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Is Your Story Winning Hearts and Minds?

Winning Hearts and Minds

LEADERSHIP is part of a story. Leaders answer the why; they tell the story. Leadership is paradoxical because while leaders must manage the realities, they lead in the ideal. In The Visionary’s Handbook, Watts Wacker and Jim Taylor advise leaders to have the right story—a simple, consistent story that connects the past, present and future. But it needs something more:

It should have some melodrama; some action; climax and resolution; a plot that turns toward the good at the end on the strength of a key virtue; a beginning, middle, and end—all the things that were taught in Literature 101 because in the last analysis a great story must be just that: a great story.

The story has to have its own fictive truth, its own logic, and internal consistency, and it needs to grab listeners not just by the ears and brain but by the bones and deep organs. The more you can practice what Keats and Shakespeare had in such great abundance—“negative capability,” the capacity to exist in mystery and doubt without irritable searching after fact and reason—the more your story will absorb paradox in its own right, and the more that happens, the easier it will be for listeners to find themselves inside your tale.

And the last caveat: The story needs not just the ring of fictive truth; it needs the ring of your own truth, too. It has to come from the heart, not the division of public affairs.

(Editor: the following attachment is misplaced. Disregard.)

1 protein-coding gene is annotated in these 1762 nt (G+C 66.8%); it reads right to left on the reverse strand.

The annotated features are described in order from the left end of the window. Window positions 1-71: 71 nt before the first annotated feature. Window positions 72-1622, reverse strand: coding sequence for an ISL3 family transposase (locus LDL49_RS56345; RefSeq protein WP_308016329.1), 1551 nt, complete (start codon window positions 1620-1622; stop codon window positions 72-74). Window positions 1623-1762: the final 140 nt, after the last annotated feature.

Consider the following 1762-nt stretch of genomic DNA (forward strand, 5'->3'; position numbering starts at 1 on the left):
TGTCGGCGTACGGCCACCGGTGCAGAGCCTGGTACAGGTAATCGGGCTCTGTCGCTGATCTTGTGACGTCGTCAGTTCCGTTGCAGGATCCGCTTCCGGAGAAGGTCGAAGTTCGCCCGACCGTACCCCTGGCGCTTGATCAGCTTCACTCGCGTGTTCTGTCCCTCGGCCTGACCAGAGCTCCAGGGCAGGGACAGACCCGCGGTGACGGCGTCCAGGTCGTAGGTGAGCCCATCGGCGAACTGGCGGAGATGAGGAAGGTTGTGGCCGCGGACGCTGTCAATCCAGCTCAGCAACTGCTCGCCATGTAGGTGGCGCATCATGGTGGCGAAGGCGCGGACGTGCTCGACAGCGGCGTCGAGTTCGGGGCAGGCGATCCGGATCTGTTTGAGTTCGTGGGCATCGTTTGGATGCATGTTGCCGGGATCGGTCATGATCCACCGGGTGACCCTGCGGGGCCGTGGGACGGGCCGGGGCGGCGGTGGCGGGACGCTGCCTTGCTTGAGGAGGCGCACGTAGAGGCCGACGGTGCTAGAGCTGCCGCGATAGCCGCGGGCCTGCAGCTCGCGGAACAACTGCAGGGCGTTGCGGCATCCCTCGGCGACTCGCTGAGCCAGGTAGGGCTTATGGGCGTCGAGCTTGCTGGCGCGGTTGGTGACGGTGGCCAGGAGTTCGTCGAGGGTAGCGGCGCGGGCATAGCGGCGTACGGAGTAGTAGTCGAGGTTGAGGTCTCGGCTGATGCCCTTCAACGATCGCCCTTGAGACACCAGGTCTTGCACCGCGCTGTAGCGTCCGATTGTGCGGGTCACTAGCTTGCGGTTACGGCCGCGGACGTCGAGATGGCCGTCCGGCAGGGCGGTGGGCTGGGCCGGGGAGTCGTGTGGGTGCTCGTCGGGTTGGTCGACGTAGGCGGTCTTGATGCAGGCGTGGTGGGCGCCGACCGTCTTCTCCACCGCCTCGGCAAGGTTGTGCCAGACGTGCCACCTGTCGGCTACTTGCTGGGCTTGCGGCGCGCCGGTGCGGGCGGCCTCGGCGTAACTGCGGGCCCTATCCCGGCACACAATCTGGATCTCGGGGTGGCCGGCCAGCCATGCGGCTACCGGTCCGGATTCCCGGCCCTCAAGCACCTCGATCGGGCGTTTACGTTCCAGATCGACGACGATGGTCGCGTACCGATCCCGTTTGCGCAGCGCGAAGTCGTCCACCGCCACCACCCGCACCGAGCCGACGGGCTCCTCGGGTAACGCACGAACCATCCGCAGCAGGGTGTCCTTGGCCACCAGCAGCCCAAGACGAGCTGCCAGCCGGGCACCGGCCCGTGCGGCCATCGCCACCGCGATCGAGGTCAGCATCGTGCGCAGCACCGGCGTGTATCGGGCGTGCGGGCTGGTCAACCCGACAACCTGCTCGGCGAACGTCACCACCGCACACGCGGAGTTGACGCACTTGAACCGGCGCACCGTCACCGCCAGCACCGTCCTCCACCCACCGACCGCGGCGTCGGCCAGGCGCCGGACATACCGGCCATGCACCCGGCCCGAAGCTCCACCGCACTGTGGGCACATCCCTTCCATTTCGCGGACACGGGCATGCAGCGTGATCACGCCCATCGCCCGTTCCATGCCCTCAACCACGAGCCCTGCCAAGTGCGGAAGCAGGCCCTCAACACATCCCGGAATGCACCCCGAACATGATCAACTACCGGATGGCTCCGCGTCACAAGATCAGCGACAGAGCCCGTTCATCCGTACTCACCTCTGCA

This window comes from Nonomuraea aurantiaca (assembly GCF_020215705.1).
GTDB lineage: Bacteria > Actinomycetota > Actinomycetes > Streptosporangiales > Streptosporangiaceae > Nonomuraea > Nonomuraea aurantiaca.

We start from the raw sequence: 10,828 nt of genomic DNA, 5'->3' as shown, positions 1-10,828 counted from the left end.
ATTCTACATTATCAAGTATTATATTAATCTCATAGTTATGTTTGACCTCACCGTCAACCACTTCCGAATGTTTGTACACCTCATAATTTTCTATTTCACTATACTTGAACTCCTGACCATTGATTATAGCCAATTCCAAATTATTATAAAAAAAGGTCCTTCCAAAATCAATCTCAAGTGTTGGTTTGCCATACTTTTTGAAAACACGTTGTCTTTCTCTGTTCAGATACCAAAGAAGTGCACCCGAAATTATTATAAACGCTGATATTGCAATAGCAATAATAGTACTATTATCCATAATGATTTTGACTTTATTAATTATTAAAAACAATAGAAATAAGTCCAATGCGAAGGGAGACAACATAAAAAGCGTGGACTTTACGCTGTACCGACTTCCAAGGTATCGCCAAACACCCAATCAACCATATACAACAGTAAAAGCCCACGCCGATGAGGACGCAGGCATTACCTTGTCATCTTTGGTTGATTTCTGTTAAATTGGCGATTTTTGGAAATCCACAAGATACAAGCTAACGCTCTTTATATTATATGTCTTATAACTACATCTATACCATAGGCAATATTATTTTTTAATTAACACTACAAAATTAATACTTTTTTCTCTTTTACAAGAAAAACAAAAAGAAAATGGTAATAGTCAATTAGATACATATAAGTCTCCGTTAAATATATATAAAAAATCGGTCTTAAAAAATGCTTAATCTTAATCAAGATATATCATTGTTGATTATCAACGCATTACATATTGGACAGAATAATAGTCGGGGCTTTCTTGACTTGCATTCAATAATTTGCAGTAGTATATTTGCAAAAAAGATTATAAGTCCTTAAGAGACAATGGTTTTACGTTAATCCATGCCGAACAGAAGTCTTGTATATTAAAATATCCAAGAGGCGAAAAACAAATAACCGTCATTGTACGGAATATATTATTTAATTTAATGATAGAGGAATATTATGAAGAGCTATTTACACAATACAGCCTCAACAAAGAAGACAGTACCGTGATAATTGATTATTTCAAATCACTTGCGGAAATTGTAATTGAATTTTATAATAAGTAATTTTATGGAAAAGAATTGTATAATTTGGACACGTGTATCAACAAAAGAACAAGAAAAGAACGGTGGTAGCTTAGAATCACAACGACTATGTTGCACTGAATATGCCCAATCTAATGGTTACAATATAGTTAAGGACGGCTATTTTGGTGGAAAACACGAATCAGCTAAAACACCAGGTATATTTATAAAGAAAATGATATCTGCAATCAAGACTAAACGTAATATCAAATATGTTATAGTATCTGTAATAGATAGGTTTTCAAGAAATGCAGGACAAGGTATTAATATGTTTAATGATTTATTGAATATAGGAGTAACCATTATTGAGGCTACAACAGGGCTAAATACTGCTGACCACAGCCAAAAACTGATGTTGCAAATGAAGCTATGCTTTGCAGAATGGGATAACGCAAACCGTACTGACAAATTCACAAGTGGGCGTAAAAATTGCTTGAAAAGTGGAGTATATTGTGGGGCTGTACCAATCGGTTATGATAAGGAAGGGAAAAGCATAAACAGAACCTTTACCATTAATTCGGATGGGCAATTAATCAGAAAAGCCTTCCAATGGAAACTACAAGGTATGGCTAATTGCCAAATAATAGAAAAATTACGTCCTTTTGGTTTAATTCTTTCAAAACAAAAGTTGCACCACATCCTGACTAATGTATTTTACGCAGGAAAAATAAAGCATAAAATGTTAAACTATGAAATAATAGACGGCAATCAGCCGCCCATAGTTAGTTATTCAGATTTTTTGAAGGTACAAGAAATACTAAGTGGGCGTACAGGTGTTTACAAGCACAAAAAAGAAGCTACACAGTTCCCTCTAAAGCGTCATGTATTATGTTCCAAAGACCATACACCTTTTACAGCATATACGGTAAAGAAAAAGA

Negative capability is an interesting concept. It was coined by John Keats in a letter to his brothers (George and Tom), dated December 21, 1817. He wrote:

I had not a dispute but a disquisition, with Dilke on various subjects; several things dovetailed in my mind, and at once it struck me what quality went to form a Man of Achievement, especially in Literature, and which Shakespeare possessed so enormously - I mean Negative Capability, that is, when a man is capable of being in uncertainties, mysteries, doubts, without any irritable reaching after fact and reason-Coleridge, for instance, would let go by a fine isolated verisimilitude caught from the Penetralium of mystery, from being incapable of remaining content with half-knowledge.

Keats thought, that one of the qualities of great people is their ability to sublimate their own individual assumptions and persona—that is, to make themselves a negative—and thereby contemplate the world without the desire to try and reconcile contradictory aspects or fit it into closed and rational systems. This requires being a good listener and the ability to say, “I don’t know.”

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Posted by Michael McKinney at 03:13 PM
| Comments (0) | This post is about Communication , Vision



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